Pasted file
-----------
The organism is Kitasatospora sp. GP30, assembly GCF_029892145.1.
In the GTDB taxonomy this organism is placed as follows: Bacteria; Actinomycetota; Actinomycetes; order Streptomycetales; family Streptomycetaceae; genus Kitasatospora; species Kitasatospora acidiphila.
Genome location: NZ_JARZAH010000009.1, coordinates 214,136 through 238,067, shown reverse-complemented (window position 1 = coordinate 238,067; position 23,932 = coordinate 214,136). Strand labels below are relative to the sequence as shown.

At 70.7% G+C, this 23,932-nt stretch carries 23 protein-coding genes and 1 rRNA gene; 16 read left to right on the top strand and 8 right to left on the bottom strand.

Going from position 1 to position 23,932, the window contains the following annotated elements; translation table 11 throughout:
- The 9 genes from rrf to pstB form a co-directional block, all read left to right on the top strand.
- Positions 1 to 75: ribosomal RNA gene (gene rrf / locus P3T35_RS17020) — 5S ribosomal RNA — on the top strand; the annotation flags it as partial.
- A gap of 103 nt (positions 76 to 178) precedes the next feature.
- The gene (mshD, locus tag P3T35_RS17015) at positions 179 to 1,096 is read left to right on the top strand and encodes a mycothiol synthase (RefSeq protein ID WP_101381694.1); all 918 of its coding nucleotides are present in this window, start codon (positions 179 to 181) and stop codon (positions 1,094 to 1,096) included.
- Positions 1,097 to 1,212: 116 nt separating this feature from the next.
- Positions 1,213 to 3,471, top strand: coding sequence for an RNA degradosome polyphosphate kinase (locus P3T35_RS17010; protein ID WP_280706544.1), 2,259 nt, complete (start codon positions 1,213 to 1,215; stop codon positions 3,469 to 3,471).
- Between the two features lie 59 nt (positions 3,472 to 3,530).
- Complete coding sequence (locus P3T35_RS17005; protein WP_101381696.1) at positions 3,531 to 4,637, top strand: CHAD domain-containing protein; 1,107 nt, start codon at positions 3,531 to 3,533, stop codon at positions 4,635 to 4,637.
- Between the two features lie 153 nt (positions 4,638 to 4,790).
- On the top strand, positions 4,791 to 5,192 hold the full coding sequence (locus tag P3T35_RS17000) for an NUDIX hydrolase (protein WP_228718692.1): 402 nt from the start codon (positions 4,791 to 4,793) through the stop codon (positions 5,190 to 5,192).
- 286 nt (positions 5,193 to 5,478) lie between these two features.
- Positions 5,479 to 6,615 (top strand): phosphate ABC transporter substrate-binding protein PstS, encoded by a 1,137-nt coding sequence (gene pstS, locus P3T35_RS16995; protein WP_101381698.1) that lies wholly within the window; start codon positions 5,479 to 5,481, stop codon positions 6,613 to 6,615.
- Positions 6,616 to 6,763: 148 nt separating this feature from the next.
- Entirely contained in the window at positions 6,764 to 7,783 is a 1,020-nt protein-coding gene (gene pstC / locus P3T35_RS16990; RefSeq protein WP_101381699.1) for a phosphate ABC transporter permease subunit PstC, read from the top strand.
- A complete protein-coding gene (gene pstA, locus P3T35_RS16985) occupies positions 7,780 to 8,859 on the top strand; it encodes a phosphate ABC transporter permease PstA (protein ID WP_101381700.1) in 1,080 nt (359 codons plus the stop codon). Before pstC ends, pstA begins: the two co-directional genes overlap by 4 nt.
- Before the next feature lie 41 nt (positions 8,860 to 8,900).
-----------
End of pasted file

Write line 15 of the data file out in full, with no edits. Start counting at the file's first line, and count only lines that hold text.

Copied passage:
- On the top strand, positions 4,791 to 5,192 hold the full coding sequence (locus tag P3T35_RS17000) for an NUDIX hydrolase (protein WP_228718692.1): 402 nt from the start codon (positions 4,791 to 4,793) through the stop codon (positions 5,190 to 5,192).